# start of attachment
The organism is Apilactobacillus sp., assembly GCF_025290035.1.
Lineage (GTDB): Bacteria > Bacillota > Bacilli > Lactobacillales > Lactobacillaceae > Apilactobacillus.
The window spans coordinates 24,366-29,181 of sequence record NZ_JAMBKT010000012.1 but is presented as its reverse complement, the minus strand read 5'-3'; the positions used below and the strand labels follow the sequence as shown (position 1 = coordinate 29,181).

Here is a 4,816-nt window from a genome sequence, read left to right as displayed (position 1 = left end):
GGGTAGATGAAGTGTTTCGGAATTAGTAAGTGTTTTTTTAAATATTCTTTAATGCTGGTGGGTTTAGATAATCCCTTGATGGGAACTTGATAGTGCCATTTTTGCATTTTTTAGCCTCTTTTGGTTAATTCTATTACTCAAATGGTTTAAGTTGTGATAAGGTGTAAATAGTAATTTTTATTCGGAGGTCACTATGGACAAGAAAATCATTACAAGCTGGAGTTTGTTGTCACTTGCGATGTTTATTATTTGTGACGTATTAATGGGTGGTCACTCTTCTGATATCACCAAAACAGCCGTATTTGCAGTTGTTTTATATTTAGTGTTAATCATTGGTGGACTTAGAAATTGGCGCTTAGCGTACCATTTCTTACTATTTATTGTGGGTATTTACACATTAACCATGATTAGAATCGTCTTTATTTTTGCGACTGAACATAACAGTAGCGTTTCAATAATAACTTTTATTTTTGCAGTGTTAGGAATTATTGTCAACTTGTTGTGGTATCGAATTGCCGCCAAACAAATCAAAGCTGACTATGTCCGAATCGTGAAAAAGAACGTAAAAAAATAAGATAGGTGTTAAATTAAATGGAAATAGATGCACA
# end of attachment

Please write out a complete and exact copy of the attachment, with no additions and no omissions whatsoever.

The organism is Apilactobacillus sp., assembly GCF_025290035.1.
Lineage (GTDB): Bacteria > Bacillota > Bacilli > Lactobacillales > Lactobacillaceae > Apilactobacillus.
The window spans coordinates 24,366-29,181 of sequence record NZ_JAMBKT010000012.1 but is presented as its reverse complement, the minus strand read 5'-3'; the positions used below and the strand labels follow the sequence as shown (position 1 = coordinate 29,181).

Here is a 4,816-nt window from a genome sequence, read left to right as displayed (position 1 = left end):
GGGTAGATGAAGTGTTTCGGAATTAGTAAGTGTTTTTTTAAATATTCTTTAATGCTGGTGGGTTTAGATAATCCCTTGATGGGAACTTGATAGTGCCATTTTTGCATTTTTTAGCCTCTTTTGGTTAATTCTATTACTCAAATGGTTTAAGTTGTGATAAGGTGTAAATAGTAATTTTTATTCGGAGGTCACTATGGACAAGAAAATCATTACAAGCTGGAGTTTGTTGTCACTTGCGATGTTTATTATTTGTGACGTATTAATGGGTGGTCACTCTTCTGATATCACCAAAACAGCCGTATTTGCAGTTGTTTTATATTTAGTGTTAATCATTGGTGGACTTAGAAATTGGCGCTTAGCGTACCATTTCTTACTATTTATTGTGGGTATTTACACATTAACCATGATTAGAATCGTCTTTATTTTTGCGACTGAACATAACAGTAGCGTTTCAATAATAACTTTTATTTTTGCAGTGTTAGGAATTATTGTCAACTTGTTGTGGTATCGAATTGCCGCCAAACAAATCAAAGCTGACTATGTCCGAATCGTGAAAAAGAACGTAAAAAAATAAGATAGGTGTTAAATTAAATGGAAATAGATGCACA